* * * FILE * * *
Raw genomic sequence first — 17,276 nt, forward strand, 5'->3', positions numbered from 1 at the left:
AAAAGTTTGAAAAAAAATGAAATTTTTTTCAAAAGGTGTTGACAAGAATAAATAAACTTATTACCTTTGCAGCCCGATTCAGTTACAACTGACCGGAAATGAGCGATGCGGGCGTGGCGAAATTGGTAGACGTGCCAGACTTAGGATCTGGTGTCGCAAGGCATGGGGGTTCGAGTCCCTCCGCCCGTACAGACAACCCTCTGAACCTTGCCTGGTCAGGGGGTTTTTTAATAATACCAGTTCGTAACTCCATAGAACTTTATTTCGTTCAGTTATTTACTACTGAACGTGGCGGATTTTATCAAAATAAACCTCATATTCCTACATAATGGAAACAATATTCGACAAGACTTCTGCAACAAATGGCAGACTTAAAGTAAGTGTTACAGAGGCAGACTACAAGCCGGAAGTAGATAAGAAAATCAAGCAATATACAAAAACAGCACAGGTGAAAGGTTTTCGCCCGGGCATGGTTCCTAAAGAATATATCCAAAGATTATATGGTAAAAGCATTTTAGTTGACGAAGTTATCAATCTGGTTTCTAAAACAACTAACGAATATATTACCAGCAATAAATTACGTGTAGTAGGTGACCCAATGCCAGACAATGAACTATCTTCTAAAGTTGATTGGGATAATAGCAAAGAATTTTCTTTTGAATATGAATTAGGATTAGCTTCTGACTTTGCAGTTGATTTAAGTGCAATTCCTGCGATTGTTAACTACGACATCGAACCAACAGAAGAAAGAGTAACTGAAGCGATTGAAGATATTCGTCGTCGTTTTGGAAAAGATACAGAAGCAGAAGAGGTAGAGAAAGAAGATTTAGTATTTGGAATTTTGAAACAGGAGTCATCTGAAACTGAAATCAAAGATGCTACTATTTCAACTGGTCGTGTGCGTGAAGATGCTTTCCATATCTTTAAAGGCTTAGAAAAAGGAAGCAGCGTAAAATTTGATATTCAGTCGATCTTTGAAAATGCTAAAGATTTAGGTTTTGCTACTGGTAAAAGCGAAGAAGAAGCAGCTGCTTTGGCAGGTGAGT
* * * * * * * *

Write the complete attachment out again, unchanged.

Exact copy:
Raw genomic sequence first — 17,276 nt, forward strand, 5'->3', positions numbered from 1 at the left:
AAAAGTTTGAAAAAAAATGAAATTTTTTTCAAAAGGTGTTGACAAGAATAAATAAACTTATTACCTTTGCAGCCCGATTCAGTTACAACTGACCGGAAATGAGCGATGCGGGCGTGGCGAAATTGGTAGACGTGCCAGACTTAGGATCTGGTGTCGCAAGGCATGGGGGTTCGAGTCCCTCCGCCCGTACAGACAACCCTCTGAACCTTGCCTGGTCAGGGGGTTTTTTAATAATACCAGTTCGTAACTCCATAGAACTTTATTTCGTTCAGTTATTTACTACTGAACGTGGCGGATTTTATCAAAATAAACCTCATATTCCTACATAATGGAAACAATATTCGACAAGACTTCTGCAACAAATGGCAGACTTAAAGTAAGTGTTACAGAGGCAGACTACAAGCCGGAAGTAGATAAGAAAATCAAGCAATATACAAAAACAGCACAGGTGAAAGGTTTTCGCCCGGGCATGGTTCCTAAAGAATATATCCAAAGATTATATGGTAAAAGCATTTTAGTTGACGAAGTTATCAATCTGGTTTCTAAAACAACTAACGAATATATTACCAGCAATAAATTACGTGTAGTAGGTGACCCAATGCCAGACAATGAACTATCTTCTAAAGTTGATTGGGATAATAGCAAAGAATTTTCTTTTGAATATGAATTAGGATTAGCTTCTGACTTTGCAGTTGATTTAAGTGCAATTCCTGCGATTGTTAACTACGACATCGAACCAACAGAAGAAAGAGTAACTGAAGCGATTGAAGATATTCGTCGTCGTTTTGGAAAAGATACAGAAGCAGAAGAGGTAGAGAAAGAAGATTTAGTATTTGGAATTTTGAAACAGGAGTCATCTGAAACTGAAATCAAAGATGCTACTATTTCAACTGGTCGTGTGCGTGAAGATGCTTTCCATATCTTTAAAGGCTTAGAAAAAGGAAGCAGCGTAAAATTTGATATTCAGTCGATCTTTGAAAATGCTAAAGATTTAGGTTTTGCTACTGGTAAAAGCGAAGAAGAAGCAGCTGCTTTGGCAGGTGAGT